By Alex Schadenberg, International Chair, Euthanasia Prevention Coalition

Alex Schadenberg

Alex Schadenberg

The British House of Lords has debated many assisted suicide bills over the past few years. In fact the House of Lords debated the Falconer assisted suicide bill in the past year, a bill that died on the order paper before the election. The House of Commons has not debated an assisted suicide bill in 20 years.

Yesterday backbencher British Labour MP, Rob Marris, was chosen first in the Private Members bill ballot giving Marris the right to introduce Falconer's assisted suicide bill in the House of Commons.

According to the BBC, the Marris assisted suicide bill is scheduled for its first hour of debate on September 11. 

Prime Minister David Cameron, who has a majority government, opposes assisted suicide. The Express and Star reported that Cameron told his weekly Prime Minister's Question Time that: 

“I don’t support the assisted dying proposals. I don’t support euthanasia.” 
...problems with the existing law can be ‘dealt with sensitively’ without ‘bringing in euthanasia’.

Link to the full article

Assisted Suicide bill defeated in Scotland by a 82 to 36 vote

The Scottish assisted suicide bill was just defeated in parliament by a vote of 82 - 36.

The defeat of the assisted suicide bill was predicted by the Care Not Killing Alliance earlier in the week when they announced that 59 MSP's opposed the bill with another 17 MSP's leaning towards opposing the bill.

The day before the vote, Alison Britton, the convener of the Law Society's health and medical law committee in Scotland said that the assisted suicide bill lacked clarity and would be difficult to enforce. Britton stated:

We have said throughout the passage of this Bill that legislation in this area needs to be absolutely clear and those seeking to end their lives, and those who assist them, need a robust and transparent process to be certain under which conditions it would be lawful for assistance to be provided.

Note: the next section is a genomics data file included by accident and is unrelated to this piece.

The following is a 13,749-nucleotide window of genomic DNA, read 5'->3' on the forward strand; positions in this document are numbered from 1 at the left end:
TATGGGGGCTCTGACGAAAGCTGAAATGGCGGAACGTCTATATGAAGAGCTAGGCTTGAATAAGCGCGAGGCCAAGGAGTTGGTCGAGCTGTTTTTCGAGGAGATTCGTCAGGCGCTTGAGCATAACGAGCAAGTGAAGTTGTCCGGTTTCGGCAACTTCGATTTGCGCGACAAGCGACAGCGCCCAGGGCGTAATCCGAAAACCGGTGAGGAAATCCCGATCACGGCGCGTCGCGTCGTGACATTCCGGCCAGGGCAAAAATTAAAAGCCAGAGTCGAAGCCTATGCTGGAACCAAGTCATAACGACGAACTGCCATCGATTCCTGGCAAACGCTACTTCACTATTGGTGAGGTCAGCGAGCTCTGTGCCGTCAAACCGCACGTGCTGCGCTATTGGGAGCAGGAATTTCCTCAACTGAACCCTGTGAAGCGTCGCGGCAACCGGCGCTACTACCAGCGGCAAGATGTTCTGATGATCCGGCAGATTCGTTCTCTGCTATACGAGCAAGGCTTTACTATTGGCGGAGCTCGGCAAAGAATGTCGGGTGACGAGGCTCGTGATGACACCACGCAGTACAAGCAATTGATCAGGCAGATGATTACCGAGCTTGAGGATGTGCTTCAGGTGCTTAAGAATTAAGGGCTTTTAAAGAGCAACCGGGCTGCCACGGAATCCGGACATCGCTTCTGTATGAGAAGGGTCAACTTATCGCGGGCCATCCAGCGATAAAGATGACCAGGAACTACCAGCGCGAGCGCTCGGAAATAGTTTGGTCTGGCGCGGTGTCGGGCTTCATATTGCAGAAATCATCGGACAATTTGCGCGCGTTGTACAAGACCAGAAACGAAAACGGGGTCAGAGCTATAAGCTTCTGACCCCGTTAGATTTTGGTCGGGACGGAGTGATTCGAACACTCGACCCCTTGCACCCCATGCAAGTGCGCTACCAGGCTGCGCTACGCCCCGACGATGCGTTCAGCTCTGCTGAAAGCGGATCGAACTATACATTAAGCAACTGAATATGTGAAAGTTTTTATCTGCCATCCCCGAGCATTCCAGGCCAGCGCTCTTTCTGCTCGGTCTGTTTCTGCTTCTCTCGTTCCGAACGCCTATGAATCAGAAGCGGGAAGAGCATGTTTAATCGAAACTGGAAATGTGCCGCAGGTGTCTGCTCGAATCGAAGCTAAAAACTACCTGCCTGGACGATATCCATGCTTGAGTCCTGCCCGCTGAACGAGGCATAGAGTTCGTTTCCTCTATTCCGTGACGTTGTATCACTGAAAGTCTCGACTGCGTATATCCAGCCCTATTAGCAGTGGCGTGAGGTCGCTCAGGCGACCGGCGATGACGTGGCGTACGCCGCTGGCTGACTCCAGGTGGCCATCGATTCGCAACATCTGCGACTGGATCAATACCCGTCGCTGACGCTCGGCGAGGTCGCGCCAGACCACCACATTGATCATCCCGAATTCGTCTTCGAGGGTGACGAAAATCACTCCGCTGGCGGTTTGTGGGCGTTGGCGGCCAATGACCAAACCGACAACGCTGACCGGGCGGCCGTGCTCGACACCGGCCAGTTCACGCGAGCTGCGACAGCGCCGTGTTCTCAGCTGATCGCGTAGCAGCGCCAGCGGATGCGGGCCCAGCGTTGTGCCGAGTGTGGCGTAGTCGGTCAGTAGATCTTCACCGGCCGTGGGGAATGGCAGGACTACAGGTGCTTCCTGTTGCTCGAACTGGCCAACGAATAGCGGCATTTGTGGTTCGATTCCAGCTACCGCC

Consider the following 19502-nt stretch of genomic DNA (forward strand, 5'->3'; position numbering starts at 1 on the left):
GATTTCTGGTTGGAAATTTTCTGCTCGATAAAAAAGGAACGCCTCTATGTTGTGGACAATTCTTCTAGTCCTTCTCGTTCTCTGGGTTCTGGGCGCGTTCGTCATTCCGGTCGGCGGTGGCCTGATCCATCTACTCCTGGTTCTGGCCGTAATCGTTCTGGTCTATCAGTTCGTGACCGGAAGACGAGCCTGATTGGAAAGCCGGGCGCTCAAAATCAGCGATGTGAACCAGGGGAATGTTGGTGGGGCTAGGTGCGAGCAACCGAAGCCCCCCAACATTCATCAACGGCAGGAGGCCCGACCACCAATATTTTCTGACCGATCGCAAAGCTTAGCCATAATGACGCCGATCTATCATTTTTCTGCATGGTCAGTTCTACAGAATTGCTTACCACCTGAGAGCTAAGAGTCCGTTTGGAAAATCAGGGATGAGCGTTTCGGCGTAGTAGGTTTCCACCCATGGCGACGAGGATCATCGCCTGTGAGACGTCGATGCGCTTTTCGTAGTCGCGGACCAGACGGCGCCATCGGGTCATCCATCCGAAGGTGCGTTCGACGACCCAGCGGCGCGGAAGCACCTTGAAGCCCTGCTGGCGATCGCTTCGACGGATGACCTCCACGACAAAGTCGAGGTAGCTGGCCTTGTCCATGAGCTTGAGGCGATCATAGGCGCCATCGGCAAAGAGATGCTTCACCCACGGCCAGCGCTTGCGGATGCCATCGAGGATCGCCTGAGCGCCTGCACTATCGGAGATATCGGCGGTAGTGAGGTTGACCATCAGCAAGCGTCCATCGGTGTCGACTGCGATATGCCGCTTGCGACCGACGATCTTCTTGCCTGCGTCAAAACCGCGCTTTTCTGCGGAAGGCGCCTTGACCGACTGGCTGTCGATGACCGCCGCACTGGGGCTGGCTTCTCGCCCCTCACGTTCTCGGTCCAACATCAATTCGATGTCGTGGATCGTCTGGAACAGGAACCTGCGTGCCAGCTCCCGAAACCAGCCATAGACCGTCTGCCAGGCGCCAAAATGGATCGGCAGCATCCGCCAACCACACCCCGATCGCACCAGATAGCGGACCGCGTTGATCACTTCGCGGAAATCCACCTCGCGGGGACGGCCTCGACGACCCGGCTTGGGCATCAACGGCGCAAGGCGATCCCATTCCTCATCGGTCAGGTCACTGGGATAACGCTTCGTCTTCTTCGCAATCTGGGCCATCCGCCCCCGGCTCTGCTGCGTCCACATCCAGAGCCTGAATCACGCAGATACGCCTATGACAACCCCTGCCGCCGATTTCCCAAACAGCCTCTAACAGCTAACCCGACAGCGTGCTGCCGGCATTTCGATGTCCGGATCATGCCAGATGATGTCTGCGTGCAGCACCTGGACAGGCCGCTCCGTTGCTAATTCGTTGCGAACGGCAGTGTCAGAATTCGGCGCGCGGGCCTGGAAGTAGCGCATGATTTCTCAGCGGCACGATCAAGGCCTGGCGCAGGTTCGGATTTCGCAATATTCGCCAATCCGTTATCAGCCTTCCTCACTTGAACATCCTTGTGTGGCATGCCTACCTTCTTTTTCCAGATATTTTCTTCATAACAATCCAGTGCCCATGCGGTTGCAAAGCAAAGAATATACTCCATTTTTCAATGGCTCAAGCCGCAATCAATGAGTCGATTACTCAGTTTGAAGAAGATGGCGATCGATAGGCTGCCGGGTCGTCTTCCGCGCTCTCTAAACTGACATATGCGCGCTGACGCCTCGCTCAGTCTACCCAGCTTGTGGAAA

We remain concerned over the lack of definition of the key terms, such as 'assistance' and 'life-shortening' and the functions of the licensed facilitator are still uncertain. 
Lack of such clarity leads to ambiguity and leaves the legislation open to interpretation.

The week before the vote the Care Not Killing Alliance presented a petition of 15,300 people who oppose the assisted suicide bill.

The Euthanasia Prevention Coalition congratulates Dr Gordon Macdonald and all of the members of the Care Not Killing Alliance for effectively defeating this dangerous bill.

Assisted suicide is unethical and unsafe. It is wrong to give doctors, or others, the right in law to assist in causing the death of another person.

Law Society of Scotland rejects assisted suicide bill

By Alex Schadenberg, International Chair - Euthanasia Prevention Coalition

Dr Gordon Macdonald

Dr Gordon Macdonald

The media is reporting that the Law Society of Scotland has joined the chorus of organizations that oppose the assisted suicide bill that will go to a vote tomorrow.

Alison Britton, the convener of the Law Society's health and medical law committee in Scotland said that the assisted suicide bill lacked clarity and would be difficult to enforce.

The media reported Britton as stating:

We have said throughout the passage of this Bill that legislation in this area needs to be absolutely clear and those seeking to end their lives, and those who assist them, need a robust and transparent process to be certain under which conditions it would be lawful for assistance to be provided. 
We remain concerned over the lack of definition of the key terms, such as 'assistance' and 'life-shortening' and the functions of the licensed facilitator are still uncertain. 
Lack of such clarity leads to ambiguity and leaves the legislation open to interpretation.

Dr Gordon Macdonald from the Care Not Killing Alliance Scotland was reported as saying that the assisted suicide bill will likely be defeated.

Last week the Care Not Killing Alliance presented a petition to the Scottish parliament of 15,300 people who oppose the assisted suicide bill. 

Assisted suicide is unethical and unsafe. It is wrong to give doctors, or others, the right in law to assist in causing the death of another person.